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Motivation is a photography blog that discusses the creative aspects of photography. The posts will include thoughts about images and their interpretation, photographers and their work, technique, workflow, my ongoing projects, and perhaps even the occasional off topic rant.

A Mother's Treasure III

I continue to work on my series of compositions making up a mini-project I call 'A Mother's Treasure'.  Details can be found here.  

This particular composition comes from an ornate area on the back of the regal clothes that are worn by the 'king'. I liked the repetitive rainbow shapes placed within the more complex engraving.

 © Howard Grill

© Howard Grill

A Mother's Treasure II

A couple of post's back I found myself wondering if there was a series to be had in photographing two decorative statues that were handed down to me by my mother, who is in poor health. That original post was entitled "A Mother's Treasure".

I think it will, in fact, end up a series. At least I find myself drawn to making more images of these statues (I'm sure that isn't the correct term for them). The only question is whether I will find enough to make it a short series or if it will capture my attention for a longer while. Even when doing a series, I tend to produce the finished images slowly....this is #2 and I'm sure there will be more to come.

 
 © Howard Grill

© Howard Grill

 

Why Photograph Cemeteries?

As I make more cemetery photographs and potentially see this series evolving into a project, I feel like I must ask myself what the project is really about.  What am I trying to say?  What am I looking for in the images? What is motivating me to make these photos? What would I like to make photos of but have not yet found a way to do so?

Sometimes getting a project started involves far more questions than answers.  But I think that is potentially a good sign!

"Patiently Waiting"    © Howard Grill

So here are some of the answers I have come up with so far, knowing that not all the questions have been asked and that not all the answers are complete.  A few weeks ago  was just going and shooting at a new place and I would not have even thought of any of the questions nor started to formulate any answers. The fact that I am thinking about these issues is what has clarified to me that this is likely a 'project in the making'.


What is this project about and what am I trying to say?

It seems to me that there are several themes underlying this potential project.  First, I know what it is not about.  It is not about cemeteries being scary, haunted, or creepy.  It is not even about them being spiritual. I am not interested in ghosts or in creating backdrop scenes for horror movies.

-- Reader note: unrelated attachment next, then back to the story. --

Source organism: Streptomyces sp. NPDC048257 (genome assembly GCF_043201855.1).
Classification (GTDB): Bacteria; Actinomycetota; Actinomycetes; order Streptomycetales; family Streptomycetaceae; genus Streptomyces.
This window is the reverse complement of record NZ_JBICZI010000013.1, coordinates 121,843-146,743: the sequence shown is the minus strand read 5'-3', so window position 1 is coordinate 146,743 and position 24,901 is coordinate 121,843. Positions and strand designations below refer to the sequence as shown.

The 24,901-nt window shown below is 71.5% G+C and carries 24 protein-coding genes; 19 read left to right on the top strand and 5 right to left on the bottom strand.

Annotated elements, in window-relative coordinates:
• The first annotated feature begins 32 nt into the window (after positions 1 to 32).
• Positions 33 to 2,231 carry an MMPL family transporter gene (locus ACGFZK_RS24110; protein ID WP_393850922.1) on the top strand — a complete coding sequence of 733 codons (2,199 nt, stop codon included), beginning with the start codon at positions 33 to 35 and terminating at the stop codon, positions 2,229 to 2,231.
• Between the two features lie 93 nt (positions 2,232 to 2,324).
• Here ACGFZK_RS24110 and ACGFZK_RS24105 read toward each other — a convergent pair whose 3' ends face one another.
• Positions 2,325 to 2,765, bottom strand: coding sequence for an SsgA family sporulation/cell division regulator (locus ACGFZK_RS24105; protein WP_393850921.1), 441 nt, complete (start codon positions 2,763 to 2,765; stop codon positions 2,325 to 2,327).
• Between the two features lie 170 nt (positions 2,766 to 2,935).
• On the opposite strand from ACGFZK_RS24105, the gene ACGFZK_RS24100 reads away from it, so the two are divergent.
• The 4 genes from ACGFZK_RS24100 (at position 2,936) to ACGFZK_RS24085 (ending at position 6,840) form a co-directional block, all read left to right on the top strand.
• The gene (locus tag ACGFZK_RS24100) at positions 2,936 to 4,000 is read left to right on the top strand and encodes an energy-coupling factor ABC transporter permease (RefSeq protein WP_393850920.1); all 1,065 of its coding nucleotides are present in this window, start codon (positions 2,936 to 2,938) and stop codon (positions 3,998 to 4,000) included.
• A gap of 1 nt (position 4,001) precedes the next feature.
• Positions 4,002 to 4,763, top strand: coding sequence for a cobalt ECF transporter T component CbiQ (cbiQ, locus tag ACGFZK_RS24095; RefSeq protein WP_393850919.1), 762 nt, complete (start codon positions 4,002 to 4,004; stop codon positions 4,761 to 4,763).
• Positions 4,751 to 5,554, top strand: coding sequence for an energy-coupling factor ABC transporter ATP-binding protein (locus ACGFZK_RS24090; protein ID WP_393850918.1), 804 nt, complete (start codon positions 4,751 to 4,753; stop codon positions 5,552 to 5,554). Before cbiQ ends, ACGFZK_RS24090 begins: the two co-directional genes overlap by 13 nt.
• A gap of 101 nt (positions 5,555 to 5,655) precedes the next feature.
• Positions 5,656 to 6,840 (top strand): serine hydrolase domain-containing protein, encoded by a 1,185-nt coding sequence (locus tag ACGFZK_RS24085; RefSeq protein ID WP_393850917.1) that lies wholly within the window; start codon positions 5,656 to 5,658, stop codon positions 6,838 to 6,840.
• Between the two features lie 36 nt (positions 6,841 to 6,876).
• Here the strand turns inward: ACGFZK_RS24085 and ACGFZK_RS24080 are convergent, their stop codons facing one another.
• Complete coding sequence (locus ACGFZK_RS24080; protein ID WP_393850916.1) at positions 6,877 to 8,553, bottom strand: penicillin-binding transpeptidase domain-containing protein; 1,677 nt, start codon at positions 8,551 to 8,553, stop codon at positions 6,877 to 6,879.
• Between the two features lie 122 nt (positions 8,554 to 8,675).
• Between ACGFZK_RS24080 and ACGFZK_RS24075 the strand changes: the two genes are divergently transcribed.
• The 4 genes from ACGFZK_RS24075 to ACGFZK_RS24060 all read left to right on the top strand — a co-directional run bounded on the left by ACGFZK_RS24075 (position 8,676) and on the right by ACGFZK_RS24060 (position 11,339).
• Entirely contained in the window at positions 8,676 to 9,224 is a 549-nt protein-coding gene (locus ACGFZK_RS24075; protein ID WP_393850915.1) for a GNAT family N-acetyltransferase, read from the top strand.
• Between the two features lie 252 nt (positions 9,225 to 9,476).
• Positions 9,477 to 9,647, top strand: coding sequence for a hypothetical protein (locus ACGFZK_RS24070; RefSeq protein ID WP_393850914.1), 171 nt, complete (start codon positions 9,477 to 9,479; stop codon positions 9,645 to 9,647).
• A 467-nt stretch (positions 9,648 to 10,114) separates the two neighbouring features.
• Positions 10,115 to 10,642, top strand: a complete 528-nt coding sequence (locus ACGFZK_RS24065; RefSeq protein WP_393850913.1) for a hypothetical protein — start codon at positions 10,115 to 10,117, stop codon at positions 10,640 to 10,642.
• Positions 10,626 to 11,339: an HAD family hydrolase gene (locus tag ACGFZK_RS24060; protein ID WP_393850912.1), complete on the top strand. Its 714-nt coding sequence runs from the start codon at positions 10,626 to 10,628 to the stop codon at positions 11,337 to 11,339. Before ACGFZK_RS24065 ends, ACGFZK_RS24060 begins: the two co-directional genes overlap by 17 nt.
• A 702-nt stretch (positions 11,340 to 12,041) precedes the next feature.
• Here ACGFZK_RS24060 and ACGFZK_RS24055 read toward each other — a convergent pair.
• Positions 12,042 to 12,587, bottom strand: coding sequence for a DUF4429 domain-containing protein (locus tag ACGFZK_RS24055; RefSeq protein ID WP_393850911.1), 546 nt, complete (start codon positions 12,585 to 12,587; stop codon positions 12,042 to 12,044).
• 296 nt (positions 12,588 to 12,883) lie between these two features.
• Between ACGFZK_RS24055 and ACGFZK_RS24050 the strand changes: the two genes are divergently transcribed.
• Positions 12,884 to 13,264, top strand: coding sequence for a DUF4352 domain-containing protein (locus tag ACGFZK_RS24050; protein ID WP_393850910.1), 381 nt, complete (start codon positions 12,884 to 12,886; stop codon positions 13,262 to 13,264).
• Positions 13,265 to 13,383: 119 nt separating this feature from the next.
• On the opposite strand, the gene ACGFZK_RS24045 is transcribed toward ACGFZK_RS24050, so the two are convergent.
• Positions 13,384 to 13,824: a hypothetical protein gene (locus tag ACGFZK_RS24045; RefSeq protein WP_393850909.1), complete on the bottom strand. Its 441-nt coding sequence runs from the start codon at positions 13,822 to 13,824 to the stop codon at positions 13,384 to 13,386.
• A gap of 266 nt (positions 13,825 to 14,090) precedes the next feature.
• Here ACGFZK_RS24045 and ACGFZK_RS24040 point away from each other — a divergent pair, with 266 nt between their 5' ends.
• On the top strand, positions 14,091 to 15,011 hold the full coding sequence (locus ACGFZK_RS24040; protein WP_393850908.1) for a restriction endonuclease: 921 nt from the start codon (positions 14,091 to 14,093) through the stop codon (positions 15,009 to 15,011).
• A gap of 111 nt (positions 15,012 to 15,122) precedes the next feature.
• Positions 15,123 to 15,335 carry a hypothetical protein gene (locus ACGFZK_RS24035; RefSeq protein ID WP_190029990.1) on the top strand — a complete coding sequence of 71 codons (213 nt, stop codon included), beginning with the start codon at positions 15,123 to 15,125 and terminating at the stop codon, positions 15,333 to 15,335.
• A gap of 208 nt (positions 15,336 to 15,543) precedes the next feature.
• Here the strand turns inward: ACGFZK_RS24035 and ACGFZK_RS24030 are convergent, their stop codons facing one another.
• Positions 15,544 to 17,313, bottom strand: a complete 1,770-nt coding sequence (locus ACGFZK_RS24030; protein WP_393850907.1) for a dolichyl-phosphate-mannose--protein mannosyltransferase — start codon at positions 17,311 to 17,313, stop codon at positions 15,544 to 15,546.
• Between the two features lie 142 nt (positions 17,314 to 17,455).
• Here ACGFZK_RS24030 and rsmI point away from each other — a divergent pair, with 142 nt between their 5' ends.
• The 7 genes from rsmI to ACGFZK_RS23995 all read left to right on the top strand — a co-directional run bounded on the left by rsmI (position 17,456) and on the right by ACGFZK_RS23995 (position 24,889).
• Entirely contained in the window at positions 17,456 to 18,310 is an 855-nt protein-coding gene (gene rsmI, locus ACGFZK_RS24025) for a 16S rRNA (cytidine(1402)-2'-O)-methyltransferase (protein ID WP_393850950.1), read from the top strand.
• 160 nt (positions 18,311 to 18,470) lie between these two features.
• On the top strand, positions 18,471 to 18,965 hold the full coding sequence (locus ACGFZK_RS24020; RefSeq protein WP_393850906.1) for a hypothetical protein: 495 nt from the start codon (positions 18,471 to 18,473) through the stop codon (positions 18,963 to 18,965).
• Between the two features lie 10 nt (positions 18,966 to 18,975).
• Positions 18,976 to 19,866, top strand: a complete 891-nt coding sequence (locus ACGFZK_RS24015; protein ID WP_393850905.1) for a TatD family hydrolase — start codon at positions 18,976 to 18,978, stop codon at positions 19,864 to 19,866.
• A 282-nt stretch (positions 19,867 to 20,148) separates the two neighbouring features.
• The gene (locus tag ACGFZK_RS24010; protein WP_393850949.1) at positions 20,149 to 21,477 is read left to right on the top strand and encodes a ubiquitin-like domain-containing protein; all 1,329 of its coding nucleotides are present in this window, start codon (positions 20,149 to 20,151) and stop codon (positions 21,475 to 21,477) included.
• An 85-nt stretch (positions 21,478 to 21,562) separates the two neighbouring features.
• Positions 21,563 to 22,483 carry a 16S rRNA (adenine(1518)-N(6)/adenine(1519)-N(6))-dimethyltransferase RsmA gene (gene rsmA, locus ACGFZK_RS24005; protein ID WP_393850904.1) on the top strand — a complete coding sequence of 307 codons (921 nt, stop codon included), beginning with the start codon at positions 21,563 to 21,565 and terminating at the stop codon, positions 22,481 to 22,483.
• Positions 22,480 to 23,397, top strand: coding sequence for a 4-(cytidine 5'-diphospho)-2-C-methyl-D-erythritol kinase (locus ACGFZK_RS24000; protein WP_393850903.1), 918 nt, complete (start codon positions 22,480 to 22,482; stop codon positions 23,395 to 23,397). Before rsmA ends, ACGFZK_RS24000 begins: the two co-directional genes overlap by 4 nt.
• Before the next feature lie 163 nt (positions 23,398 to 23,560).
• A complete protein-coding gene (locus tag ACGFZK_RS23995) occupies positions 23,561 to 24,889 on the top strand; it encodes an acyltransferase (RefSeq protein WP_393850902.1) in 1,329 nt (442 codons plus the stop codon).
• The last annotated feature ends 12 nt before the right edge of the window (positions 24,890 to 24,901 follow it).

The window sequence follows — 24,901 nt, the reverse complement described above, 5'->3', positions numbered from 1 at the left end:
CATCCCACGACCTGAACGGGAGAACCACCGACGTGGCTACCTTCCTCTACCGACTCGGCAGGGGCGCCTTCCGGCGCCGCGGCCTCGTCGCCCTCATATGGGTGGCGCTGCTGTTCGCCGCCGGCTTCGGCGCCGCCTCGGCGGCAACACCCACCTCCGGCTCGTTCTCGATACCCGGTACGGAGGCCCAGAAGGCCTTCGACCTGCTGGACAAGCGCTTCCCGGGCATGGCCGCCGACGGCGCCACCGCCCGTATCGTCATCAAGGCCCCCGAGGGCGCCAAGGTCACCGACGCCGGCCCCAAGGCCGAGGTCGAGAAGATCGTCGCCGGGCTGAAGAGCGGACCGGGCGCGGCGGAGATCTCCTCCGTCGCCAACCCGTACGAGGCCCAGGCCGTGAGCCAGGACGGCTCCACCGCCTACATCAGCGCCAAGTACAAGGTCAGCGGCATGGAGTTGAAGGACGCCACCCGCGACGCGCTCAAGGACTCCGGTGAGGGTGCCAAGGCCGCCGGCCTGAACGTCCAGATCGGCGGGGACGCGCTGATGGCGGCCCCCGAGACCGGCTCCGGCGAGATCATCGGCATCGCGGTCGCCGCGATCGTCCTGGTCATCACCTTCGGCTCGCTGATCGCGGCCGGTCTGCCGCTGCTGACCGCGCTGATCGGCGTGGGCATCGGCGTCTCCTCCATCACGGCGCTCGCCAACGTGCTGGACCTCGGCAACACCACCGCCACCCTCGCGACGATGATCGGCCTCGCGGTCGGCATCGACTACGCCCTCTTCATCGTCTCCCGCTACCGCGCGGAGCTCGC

Most of all, it is a celebration of life.  It is about that we can be remembered by someone long after we are gone. It is about my bringing back memories of people who may have been long forgotten.  There is no way around the fact that it has to be a little bit about dealing with the fear of death as an inevitability.  It is about the fact that ultimately nature reclaims everything. It is about things that are likely dwelling in my subconscious that I don't even realize yet.

 

What am I looking for in the images?

After being out photographing numerous times I have broken down the image 'types' into several varieties:

  • gravestones that tell or hint at a story, such as the image "Patiently Waiting" in this post
  • gravestones that have a touch of humor, either subtly or blatant...believe me, they are out there
  • patterns within stones or made by stones
  • details of statues
  • mausoleum architectural details
  • a sense that it is not all gravestones; that there is nature in the cemetery as well
  • images that send the message that ultimately nature reclaims all

 

What would I like to make photos of but have not yet been able to do so?

This one is easy.  I have no images yet that include human interaction. That is hard for me because I am not one to ask people I don't know if I may take their photograph (though it doesn't necessarily require that). The cemetery is  a place where people come to visit their relatives and friends.  But it is also a pretty place where people go to walk, run, ride their bikes etc....at least the one I photograph in is that sort of place.  I would like to have some images where people are seen doing all those things in addition to grieving or remembering.  I would also like to have some images that depict wildlife such as deer and birds among the graves. We will see how it all transpires and what the project turns into.

Cactus

I often have ideas for several photographic projects floating around in my mind. Sometimes the idea comes first and I have not yet made any photos that would fit it. Other times the idea comes after I have made a series of photos, when it suddenly occurs to me that I might have the start of a small project without having planned it.